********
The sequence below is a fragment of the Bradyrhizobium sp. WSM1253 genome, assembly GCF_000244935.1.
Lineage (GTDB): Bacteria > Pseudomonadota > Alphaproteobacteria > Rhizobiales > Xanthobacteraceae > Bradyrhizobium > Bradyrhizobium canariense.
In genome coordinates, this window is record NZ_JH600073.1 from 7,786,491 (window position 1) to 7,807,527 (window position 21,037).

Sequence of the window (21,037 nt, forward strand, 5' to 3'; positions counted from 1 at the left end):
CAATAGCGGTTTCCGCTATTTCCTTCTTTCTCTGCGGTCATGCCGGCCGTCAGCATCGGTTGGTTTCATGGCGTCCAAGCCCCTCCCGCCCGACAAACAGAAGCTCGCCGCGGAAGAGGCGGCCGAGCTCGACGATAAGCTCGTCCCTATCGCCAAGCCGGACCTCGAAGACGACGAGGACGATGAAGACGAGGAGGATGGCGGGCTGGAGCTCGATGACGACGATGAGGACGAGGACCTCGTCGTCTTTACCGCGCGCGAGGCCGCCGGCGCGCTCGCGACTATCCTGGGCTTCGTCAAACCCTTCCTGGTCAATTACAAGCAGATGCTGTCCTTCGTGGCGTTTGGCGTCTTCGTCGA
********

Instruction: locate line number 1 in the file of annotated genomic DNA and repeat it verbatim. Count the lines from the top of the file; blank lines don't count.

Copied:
The sequence below is a fragment of the Bradyrhizobium sp. WSM1253 genome, assembly GCF_000244935.1.